I just finished reading the new book “The Lost Symbol” and watching the movie “Angels and Demons”. Major Dan Brown overload huh? Yeah.
Let’s begin with the book; it starts off slow, like any other Brown books. It then picks up speed and excitement in the mid part and suddenly you cant put the book down. Then when you get to the ending you’ll wonder why you even bothered to read at all.
So I’ll start with the things I liked first. Brown’s style of shifting from the lead to the villain then to the-one-you-think-is-the-villain then back to the lead will keep you hooked. You’ll want to read fast but slow enough to understand what was going on. He has the gift of storytelling.
For the in-between; the part I liked and hated at the same time. I knew right away who Malak’h, the villain in the story is. You get it sooner than you wish you would. It kinda takes away the suspense in the climax. I was still moved by the confrontation scene they had, especially when he asked the same question that was bugging me throughout my reading.
Now, to the parts I did not like. Where should I start? If you have read about Freemasons and watched Nicholas Cage’s “National Treasure”, Brown’s lecturing style would be a bore. Freemasonry wasn’t a topic that aroused my interest.
The other topic in the book, Noetic sciences, caught my eye. I wasn’t aware of the term and I had to google it; only to be disappointed yet again. Quackwatch considers noetic science as pseudoscience. It’s basically all about the power of the mind and meditation etc. It isn’t considered part of mainstream science. I mean if you’re gonna use science against religion or whatever, at least make the science you’re using believable in the first place. More on that later.
Dan Brown’s running theme in his Robert Langdon series is that science and religion can be compatible. In the Da Vinci Code, you get a taste of that near the end of the book. In this book, you could read right away that that is his theme. In an interview he did with James Kaplan for Parade, he mentioned he isn’t religious and that he gravitated away from religion. He then finished off with saying that the farther he goes into science, the more he sees the spiritual side of it. Say what again?? Yeah, that’s confusing even for me, kinda like the themes in his series. He keeps saying or preaching that science and religion need not fight, that the two can be compatible. Tell that to scientists.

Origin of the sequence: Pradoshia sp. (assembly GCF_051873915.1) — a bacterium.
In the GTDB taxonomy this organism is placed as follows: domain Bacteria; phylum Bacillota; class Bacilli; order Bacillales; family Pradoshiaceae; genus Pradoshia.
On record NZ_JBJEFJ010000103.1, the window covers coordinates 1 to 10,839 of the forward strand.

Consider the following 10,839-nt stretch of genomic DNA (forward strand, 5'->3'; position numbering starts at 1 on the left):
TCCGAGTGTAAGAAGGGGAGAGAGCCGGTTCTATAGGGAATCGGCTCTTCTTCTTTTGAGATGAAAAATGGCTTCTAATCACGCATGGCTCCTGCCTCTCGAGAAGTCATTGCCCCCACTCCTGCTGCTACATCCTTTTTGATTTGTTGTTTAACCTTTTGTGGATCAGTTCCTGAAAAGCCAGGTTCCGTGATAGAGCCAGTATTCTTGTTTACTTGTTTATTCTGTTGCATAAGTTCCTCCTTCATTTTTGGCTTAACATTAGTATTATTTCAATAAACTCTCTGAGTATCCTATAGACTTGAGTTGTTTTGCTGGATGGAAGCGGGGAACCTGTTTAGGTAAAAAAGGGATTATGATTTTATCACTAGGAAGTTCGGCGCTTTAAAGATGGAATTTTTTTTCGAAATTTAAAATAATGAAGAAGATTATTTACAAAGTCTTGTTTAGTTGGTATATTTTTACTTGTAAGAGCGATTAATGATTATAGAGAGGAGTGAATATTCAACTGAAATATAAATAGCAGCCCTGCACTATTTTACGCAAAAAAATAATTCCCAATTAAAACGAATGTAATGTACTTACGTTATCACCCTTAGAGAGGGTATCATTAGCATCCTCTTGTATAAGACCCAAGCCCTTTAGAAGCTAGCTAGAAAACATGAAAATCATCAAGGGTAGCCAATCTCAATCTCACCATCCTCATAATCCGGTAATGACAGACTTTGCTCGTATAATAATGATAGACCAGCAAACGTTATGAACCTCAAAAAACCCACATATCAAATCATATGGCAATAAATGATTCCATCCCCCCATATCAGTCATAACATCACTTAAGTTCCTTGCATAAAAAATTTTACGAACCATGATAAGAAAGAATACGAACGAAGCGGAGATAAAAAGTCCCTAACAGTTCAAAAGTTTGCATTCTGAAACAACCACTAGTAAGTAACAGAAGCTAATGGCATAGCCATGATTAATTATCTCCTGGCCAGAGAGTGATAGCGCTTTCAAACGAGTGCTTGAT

I never liked the endings in his Robert Langdon series. He always sounds like he’s trying to reconcile with the readers that he might have offended in the process. He always ends up in an apologetic tone. It’s like saying “Sorry I bashed your religion, I can make up with this”.
Now for the movie; It’s way better than “The Da Vinci Code” - that’s for certain. With the lessons learned in the first movie, the makers of the film found a way to incorporate history and lectures effectively into the scenes. It was chaos in TDVC. Tom Hanks looked better too, which kinda helps a lot, I guess. So many years has passed since I’ve read the book but I could still see the difference. I hate it when they change a lot. But then, maybe it was for the better since the book’s ending was really bad, in a sense.
I learned in a writing workshop that however hard you try to distance yourself from the characters you create, you’ll always have “you” in there. Dan Brown’s obvious struggle with the dogma of religion and his so called “spirituality” are spilling all over his work. The more I read, the more I can hear his inner struggles with religion.
Or maybe I’ve just had too much of him today…